For a long time, my brother lived the bachelor life. He drove truck – coming and going as he pleased. He ate those frozen “Hungry Man” tv dinners. He painted his house Smurf Blue on the outside and John Deer Green on the inside. But all that changed last summer when he got married to his sweetheart.
Now he’s looking to settle down and buy a farm in Saskatchewan. He eats three full, healthy meals a day. And the John Deere Green has been replaced with Cornflower Blue. Yes, things have changed for my brother.
And things will be changing even more, because earlier this week he called me up to tell me that they are expecting their first baby in March. So things are going to be very different for my brother. It’s a very exciting time in his life, and a very challenging one – as any parent knows.
Being a parent is a huge responsibility. It’s very daunting and very humbling. For myself, its hard to even comprehend that God has entrusted me with three little lives to be responsible for, to protect, to teach, to shape who they will ultimately grow up to be. Why would God ever do that!? Doesn’t He know that I’m prone to failure – that I make mistakes and poor choices? And yet it’s my job to help my children grow up so that they will know and love the Lord Jesus. That’s God’s design for the family.
And believe it or not, that’s also God’s design for the church – To help children to grow up to know and love the Lord Jesus. Now, when I say “children”, I don’t just mean people under the age of 18. Everyone of us is a child of God. We’ve been talking a lot about family over the past month. How we, as a church, are a family. How every believer in the world is part of God’s family.
And just like God has designed the family to help children grow up, so He has designed the church to help believers grow up.
Now, what does that mean? What does it mean to help believers grow up? Why do we need to grow up? I mean most of us here are adults. Most of us don’t live with our mom & dad anymore. We don’t need other people to tell us what to do. So what do we mean by “growing up” as a believer in Christ?
When you first become a Christian, we say that you are “born again.” That comes from Jesus’ discussion with Nicodemous when He said,….
3 “I tell you the truth, unless you are born again, you cannot see the Kingdom of God.”
4 “What do you mean?” exclaimed Nicodemus. “How can an old man go back into his mother’s womb and be born again?”
5 Jesus replied, “I assure you, no one can enter the Kingdom of God without being born of water and the Spirit. 6 Humans can reproduce only human life, but the Holy Spirit gives birth to spiritual life.
So when we accept Christ as our Savior, it’s like we are being spiritual born. We are spiritual babies.
And just like physical babies need to grow and learn and develop, so do spiritual babies. We need to grow in our faith & in love & in our knowledge of God. We need to learn about living life as He intends us to live. We need to develop the gifts and abilities that God has given to us to do His work. God does not intend for us to stay as spiritual babies. He wants us to grow up. 1 Peter 2:2 says…
Like newborn babies, crave pure spiritual milk, so that by it you may grow up in your salvation. 1 Peter 2:2
And the same idea is in Ephesians 4:11.
11 Now these are the gifts Christ gave to the church: the apostles, the prophets, the evangelists, and the pastors and teachers. 12 Their responsibility is to equip God’s people to do his work and build up the church, the body of Christ. 13 This will continue until we all come to such unity in our faith and knowledge of God’s Son that we will be mature in the Lord, measuring up to the full and complete standard of Christ.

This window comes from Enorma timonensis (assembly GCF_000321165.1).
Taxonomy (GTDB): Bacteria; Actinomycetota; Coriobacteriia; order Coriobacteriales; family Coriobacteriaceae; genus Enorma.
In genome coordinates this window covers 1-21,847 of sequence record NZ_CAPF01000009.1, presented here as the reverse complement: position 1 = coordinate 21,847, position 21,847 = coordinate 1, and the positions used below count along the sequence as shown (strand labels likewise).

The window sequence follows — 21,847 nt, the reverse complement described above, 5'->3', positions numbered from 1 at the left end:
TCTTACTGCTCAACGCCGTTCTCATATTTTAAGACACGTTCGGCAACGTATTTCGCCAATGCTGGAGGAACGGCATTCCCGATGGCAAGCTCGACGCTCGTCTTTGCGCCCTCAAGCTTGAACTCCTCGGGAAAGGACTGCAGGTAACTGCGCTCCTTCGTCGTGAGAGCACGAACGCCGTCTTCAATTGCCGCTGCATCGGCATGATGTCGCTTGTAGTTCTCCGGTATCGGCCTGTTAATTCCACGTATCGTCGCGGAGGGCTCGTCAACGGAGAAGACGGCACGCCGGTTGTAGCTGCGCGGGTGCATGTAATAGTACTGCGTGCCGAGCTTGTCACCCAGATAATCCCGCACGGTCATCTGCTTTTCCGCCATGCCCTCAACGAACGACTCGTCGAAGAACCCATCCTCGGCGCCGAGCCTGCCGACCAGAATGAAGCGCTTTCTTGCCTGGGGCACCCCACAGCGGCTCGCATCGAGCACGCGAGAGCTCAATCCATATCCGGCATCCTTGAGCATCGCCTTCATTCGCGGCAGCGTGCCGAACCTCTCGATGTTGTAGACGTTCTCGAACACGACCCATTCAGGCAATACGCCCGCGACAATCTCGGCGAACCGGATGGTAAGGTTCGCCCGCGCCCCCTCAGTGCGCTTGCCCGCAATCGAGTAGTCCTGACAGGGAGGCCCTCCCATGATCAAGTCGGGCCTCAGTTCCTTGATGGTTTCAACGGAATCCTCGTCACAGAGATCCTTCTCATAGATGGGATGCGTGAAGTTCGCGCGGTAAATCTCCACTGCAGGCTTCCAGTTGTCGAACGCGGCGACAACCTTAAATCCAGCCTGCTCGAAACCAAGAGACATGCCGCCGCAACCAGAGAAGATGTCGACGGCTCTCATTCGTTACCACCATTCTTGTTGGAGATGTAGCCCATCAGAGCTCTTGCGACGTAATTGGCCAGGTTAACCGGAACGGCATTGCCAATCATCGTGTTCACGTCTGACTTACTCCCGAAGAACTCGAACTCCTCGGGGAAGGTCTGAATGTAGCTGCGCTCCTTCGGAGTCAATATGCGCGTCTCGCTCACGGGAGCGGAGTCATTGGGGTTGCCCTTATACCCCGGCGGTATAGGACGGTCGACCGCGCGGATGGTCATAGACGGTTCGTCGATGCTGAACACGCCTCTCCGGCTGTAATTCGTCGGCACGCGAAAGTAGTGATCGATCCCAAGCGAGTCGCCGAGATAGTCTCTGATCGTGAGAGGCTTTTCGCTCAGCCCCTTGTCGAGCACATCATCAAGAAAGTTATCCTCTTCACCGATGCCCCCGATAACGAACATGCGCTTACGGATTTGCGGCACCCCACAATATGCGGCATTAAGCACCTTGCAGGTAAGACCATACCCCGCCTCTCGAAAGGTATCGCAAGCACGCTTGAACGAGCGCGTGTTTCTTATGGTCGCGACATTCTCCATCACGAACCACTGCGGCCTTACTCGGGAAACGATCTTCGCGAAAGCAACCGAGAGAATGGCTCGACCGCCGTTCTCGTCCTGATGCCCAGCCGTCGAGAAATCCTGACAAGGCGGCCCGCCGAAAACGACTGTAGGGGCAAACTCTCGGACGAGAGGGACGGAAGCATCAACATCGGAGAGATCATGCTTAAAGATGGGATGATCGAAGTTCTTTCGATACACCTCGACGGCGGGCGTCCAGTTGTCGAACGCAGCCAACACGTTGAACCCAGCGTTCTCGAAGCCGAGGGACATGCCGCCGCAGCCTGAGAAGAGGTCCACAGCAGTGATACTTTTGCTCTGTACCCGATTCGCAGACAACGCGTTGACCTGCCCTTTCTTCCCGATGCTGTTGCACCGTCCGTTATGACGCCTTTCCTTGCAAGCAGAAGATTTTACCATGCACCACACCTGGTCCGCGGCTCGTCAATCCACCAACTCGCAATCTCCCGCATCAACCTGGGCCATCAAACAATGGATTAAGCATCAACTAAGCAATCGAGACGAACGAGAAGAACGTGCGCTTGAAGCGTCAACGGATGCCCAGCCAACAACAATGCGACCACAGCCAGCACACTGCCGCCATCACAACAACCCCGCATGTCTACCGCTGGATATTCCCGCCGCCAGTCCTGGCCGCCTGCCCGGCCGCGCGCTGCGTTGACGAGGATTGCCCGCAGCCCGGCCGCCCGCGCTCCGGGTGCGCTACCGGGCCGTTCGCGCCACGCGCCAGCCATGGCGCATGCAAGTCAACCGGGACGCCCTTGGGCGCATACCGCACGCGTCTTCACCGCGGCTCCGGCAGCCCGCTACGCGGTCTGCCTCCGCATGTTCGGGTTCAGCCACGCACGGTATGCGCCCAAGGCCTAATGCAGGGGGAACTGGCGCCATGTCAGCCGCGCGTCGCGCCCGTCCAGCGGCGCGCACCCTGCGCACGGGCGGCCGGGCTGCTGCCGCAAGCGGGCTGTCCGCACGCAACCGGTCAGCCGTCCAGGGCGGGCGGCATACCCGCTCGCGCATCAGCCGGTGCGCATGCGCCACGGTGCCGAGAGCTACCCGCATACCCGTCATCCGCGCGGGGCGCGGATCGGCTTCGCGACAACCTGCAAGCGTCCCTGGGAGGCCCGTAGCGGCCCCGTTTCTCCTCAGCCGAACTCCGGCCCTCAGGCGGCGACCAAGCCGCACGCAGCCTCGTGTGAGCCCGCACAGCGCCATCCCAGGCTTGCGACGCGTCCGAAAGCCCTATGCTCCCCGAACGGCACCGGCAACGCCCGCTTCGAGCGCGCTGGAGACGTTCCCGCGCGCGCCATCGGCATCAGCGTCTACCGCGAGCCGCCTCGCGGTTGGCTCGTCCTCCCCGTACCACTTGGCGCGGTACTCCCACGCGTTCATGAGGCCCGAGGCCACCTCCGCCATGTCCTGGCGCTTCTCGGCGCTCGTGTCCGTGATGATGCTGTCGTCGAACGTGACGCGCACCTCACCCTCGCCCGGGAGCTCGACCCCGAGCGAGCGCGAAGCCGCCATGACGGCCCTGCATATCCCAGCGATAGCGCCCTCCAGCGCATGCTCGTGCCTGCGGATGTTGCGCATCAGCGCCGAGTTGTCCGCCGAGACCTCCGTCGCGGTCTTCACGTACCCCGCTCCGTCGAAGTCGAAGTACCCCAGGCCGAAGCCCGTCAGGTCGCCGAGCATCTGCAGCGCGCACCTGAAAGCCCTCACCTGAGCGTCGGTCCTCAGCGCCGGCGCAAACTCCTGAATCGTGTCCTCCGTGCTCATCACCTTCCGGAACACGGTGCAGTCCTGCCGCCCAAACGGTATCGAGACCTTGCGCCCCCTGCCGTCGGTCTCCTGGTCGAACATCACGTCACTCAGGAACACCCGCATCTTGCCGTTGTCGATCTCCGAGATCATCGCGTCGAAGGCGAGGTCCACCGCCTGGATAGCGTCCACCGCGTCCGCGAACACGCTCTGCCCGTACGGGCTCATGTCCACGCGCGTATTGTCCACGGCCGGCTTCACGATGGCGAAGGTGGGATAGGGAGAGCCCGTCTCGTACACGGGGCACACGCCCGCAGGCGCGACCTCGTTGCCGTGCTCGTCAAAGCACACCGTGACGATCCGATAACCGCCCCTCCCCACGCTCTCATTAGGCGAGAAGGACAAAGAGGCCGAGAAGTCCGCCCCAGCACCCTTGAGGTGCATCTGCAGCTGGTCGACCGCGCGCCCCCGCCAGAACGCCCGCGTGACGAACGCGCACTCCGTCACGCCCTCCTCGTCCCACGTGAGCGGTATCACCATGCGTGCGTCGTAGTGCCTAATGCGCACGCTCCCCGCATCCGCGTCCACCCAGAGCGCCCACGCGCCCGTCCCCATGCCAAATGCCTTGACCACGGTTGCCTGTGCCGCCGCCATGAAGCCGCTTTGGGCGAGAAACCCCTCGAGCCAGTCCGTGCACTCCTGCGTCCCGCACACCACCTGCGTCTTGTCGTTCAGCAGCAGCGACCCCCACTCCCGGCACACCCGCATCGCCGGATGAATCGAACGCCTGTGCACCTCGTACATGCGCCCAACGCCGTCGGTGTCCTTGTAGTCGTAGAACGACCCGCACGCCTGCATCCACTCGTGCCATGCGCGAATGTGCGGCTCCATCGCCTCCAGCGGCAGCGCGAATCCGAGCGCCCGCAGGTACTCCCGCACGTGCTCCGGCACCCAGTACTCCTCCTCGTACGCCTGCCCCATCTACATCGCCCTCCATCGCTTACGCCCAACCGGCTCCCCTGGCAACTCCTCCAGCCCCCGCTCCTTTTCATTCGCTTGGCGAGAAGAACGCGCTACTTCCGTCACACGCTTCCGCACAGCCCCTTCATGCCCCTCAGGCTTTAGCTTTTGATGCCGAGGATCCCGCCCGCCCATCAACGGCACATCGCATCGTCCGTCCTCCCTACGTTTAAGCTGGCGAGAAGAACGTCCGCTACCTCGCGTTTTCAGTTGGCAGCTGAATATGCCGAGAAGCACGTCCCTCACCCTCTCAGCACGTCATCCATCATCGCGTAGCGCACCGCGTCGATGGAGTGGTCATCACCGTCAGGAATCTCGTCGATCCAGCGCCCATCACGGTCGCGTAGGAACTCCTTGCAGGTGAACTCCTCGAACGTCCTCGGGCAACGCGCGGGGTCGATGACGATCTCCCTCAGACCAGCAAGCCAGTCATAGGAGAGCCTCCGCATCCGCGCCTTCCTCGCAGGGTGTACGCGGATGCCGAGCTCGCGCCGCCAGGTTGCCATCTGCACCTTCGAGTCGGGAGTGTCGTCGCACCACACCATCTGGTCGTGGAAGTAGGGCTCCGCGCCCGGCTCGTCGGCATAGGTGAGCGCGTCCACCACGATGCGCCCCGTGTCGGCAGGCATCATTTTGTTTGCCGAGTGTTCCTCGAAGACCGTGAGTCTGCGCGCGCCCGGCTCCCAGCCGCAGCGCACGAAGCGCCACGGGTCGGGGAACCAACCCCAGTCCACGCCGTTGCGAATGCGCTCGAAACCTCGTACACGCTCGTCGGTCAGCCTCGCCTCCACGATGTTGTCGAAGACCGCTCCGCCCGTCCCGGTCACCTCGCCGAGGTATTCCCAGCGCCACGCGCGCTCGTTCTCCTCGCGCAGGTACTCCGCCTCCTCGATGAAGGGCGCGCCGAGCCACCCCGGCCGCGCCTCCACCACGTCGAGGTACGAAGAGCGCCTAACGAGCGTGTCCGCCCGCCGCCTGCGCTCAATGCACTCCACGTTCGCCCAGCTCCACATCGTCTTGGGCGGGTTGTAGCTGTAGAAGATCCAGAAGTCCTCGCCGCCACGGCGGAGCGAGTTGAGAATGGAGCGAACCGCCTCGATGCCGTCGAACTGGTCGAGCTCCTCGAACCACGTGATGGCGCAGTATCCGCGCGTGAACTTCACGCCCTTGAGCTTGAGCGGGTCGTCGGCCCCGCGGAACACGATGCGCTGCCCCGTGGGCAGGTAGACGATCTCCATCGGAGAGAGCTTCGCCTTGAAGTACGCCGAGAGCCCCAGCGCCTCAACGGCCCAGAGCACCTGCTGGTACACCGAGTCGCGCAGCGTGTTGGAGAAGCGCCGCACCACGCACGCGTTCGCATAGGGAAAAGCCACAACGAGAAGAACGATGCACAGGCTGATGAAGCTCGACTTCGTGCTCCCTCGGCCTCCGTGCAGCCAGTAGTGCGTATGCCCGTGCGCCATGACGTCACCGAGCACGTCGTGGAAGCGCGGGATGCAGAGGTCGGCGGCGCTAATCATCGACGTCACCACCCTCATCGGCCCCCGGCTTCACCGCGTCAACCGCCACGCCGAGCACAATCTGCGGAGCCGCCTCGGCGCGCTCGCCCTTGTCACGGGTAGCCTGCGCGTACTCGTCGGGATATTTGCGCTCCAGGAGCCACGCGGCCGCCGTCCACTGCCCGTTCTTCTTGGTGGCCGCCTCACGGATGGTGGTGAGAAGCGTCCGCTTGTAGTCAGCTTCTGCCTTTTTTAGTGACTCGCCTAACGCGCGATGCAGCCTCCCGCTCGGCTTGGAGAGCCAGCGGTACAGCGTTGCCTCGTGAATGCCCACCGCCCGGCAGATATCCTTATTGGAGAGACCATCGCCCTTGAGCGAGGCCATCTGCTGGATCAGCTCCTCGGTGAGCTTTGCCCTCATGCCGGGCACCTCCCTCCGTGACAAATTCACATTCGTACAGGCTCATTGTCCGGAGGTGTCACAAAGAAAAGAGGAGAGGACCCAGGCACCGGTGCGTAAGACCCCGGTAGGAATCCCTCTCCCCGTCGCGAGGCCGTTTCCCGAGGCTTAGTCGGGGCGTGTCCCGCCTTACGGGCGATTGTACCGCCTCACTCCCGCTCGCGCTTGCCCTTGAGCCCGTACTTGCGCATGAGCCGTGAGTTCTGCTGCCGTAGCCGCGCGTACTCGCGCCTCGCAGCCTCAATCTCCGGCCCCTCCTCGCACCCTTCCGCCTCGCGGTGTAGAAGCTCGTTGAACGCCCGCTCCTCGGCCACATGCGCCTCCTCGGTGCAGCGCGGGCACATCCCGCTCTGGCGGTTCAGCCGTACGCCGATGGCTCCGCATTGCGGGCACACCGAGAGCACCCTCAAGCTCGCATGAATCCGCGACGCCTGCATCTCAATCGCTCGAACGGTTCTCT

14 Then we will no longer be immature like children. We won’t be tossed and blown about by every wind of new teaching. We will not be influenced when people try to trick us with lies so clever they sound like the truth. 15 Instead, we will speak the truth in love, growing in every way more and more like Christ, who is the head of his body, the church. 16 He makes the whole body fit together perfectly. As each part does its own special work, it helps the other parts grow, so that the whole body is healthy and growing and full of love.
Clearly, God wants us to grow up in our Christian life. To become spiritually mature. You know, you can be 100 years old physically, and still be a spiritual baby – be spiritually immature. But we don’t want that to be said of us.
We want to be… “mature in the Lord, measuring up to the full and complete standard of Christ.” We… “we will no longer be immature like children. We won’t be tossed and blown about by every wind of new teaching. We will not be influenced when people try to trick us with lies so clever they sound like the truth. Instead, we will speak the truth in love, growing in every way more and more like Christ.”
But how do we do this? How do grow up spiritually? How do we keep from staying as spiritual infants?
Well, in a nutshell, we follow the pattern that God has laid out for us in the family. It seems pretty clear that God’s design is for the church to function as a family. Just look at the language the Bible uses in describing how we should act towards each other.
1Do not rebuke an older man harshly, but exhort him as if he were your father. Treat younger men as brothers, 2older women as mothers, and younger women as sisters, with absolute purity. 1 Timothy 5:1-2
As a church, we are to function as a family. Now in our physical families, we have a variety of roles throughout our lifetime. For example, I started off as a baby. I was also a brother. Before long, my brother grew up and had a baby, so I became an uncle. Then I got married and had three kids of my own, so now I’m a father. And hopefully somewhere down the road, I’ll get to be a grandfather or even a great grandfather.